• Flood Warnings: parts of southern Louisiana, Arkansas, and Mississippi

 

Hazardous Conditions

In coastal areas, the storm has caused flooding due to rising waters, and in the most affected areas further inland, due to heavy rainfall. Flash flooding continues to affect southern Arkansas, with an additional 2.5-5 cm (1-2 inches) of rain July 16. An additional 2.5-8 cm (1-3 inches) of rainfall is likely to accumulate from the Mississippi Valley into the Ohio Valley and Great Lakes by late July 16.

 

Transport

Barry will likely continue to cause ground, air, and maritime transport disruptions in parts of Mississippi, Arkansas, Missouri, Louisiana, Indiana, and Illinois, July 16. Traffic and trucking delays along regional highways are likely in the affected area. Some low-lying secondary and rural routes could become flooded and impassable. Authorities might temporarily close some roads and bridges, especially in coastal areas. Flight delays and cancellations could occur at airports serving cities across the region, including Little Rock (LIT), Springfield (SPI), and St. Louis (STL).

 

Advice

Those with business interests or travel arrangements in the impacted areas should closely monitor forecast updates over the coming days. Review and be prepared to implement business continuity measures. Stockpile emergency supplies, including bottled water, nonperishable food, batteries, and first aid supplies. Confirm all transport reservations.

 


Warning Alert effective July 15 2200 CDT: Tropical Storm Barry tracking northeast through Missouri, losing intensity after landfall on Gulf Coast.

After losing intensity and being downgraded from hurricane level, Tropical Storm Barry is tracking northeast at around 20 kph (13 mph) about 75 km (50 miles) southeast of Springfield, Missouri, as of 2200 CDT July 15. Meteorologists expect the system to dissipate when it reaches terrain in western Pennsylvania on July 18; however, the system remains capable of producing locally heavy rainfall.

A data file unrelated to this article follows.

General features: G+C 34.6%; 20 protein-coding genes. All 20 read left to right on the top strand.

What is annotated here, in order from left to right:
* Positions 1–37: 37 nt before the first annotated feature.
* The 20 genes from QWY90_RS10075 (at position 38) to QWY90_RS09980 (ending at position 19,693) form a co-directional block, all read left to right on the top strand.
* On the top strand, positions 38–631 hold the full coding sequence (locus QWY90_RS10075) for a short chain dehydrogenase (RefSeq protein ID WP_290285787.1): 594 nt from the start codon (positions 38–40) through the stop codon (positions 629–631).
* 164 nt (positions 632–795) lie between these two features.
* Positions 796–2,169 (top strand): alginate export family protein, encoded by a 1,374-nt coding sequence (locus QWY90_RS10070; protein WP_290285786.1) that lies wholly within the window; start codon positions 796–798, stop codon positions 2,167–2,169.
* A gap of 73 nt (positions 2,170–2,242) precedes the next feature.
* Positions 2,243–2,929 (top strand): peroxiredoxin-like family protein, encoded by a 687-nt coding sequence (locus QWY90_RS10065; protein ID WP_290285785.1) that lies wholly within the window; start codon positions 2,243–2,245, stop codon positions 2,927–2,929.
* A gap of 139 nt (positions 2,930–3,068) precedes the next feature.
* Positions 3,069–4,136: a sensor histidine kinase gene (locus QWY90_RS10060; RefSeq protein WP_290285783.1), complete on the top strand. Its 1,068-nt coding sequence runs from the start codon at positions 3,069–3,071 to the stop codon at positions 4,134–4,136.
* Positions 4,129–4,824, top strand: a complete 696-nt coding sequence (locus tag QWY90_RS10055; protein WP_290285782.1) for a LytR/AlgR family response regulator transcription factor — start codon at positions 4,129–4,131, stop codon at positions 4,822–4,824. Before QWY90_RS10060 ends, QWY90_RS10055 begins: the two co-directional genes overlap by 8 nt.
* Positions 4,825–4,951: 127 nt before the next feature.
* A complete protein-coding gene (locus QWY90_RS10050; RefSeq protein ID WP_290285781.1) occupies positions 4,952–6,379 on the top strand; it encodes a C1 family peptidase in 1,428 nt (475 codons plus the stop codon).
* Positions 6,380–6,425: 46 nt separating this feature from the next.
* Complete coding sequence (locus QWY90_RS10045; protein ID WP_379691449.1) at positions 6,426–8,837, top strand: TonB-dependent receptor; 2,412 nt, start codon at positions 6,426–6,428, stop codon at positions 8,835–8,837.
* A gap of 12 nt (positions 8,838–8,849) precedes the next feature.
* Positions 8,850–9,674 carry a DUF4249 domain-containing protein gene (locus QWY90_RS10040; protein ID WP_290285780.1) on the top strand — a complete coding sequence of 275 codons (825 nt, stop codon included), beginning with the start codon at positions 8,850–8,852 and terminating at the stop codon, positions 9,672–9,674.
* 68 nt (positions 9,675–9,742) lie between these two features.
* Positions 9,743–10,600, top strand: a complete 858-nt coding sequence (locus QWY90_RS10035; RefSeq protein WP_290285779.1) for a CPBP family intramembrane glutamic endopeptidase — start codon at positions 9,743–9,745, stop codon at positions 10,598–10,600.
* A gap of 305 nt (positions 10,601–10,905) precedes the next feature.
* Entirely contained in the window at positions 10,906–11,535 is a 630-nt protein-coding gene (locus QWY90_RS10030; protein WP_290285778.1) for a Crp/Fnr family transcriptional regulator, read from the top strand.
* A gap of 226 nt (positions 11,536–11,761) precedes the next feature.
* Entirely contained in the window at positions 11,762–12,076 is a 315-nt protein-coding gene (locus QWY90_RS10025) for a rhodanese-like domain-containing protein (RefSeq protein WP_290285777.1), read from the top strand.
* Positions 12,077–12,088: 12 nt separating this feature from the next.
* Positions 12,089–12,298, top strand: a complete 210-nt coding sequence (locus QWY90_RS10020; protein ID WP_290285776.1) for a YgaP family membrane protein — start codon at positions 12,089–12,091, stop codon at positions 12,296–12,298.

As of 2200 July 15, the following warnings, watches, and/or advisories have been issued in response to the storm:

  • Flash Flood Watches: from the ARKLATEX eastward through the Lower and Middle Mississippi Valley
  • Flood Warnings: for portions of far southeast Texas, southern Louisiana, Arkansas, and Mississippi
  • Coastal Flood Advisories: for portions of the Louisiana coast

 

Summary

The storm has caused flooding in coastal areas due to rising waters. As of 2200 CDT July 15, Tropical Storm Barry is expected to produce additional rain. Parts of Arkansas, western Tennessee and Kentucky, southeast Missouri, and northwest Mississippi could receive accumulations of 5 to 10 cm (2 to 4 inches) with isolated maximum amounts of 20 cm (8 inches). Tornadoes are also possible through July 16 from southern Arkansas toward the western Tennessee Valley and Lower Ohio Valley.

As a result of wind and downed trees dropping electricity lines, some 12,271 residents in Louisiana are reportedly without power.


 

Analysis